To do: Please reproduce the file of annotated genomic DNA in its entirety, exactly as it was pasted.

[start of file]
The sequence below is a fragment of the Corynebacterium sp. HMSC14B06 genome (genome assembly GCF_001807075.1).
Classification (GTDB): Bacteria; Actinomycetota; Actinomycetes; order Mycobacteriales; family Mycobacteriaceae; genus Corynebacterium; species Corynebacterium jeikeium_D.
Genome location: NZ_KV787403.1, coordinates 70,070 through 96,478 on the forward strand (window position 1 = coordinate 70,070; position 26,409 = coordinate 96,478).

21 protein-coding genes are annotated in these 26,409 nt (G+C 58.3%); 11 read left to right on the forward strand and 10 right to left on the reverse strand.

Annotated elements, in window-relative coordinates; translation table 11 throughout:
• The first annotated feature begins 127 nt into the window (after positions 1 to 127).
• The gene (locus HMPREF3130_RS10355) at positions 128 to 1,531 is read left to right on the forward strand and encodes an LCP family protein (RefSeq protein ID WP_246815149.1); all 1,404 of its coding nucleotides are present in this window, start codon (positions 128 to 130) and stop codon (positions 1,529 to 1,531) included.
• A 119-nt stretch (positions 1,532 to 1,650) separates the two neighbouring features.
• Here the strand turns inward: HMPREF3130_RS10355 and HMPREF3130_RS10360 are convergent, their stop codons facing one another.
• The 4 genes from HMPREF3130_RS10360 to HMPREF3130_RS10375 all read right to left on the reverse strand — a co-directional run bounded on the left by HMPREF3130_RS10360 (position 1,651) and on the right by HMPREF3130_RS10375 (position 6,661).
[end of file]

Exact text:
The sequence below is a fragment of the Corynebacterium sp. HMSC14B06 genome (genome assembly GCF_001807075.1).
Classification (GTDB): Bacteria; Actinomycetota; Actinomycetes; order Mycobacteriales; family Mycobacteriaceae; genus Corynebacterium; species Corynebacterium jeikeium_D.
Genome location: NZ_KV787403.1, coordinates 70,070 through 96,478 on the forward strand (window position 1 = coordinate 70,070; position 26,409 = coordinate 96,478).

21 protein-coding genes are annotated in these 26,409 nt (G+C 58.3%); 11 read left to right on the forward strand and 10 right to left on the reverse strand.

Annotated elements, in window-relative coordinates; translation table 11 throughout:
• The first annotated feature begins 127 nt into the window (after positions 1 to 127).
• The gene (locus HMPREF3130_RS10355) at positions 128 to 1,531 is read left to right on the forward strand and encodes an LCP family protein (RefSeq protein ID WP_246815149.1); all 1,404 of its coding nucleotides are present in this window, start codon (positions 128 to 130) and stop codon (positions 1,529 to 1,531) included.
• A 119-nt stretch (positions 1,532 to 1,650) separates the two neighbouring features.
• Here the strand turns inward: HMPREF3130_RS10355 and HMPREF3130_RS10360 are convergent, their stop codons facing one another.
• The 4 genes from HMPREF3130_RS10360 to HMPREF3130_RS10375 all read right to left on the reverse strand — a co-directional run bounded on the left by HMPREF3130_RS10360 (position 1,651) and on the right by HMPREF3130_RS10375 (position 6,661).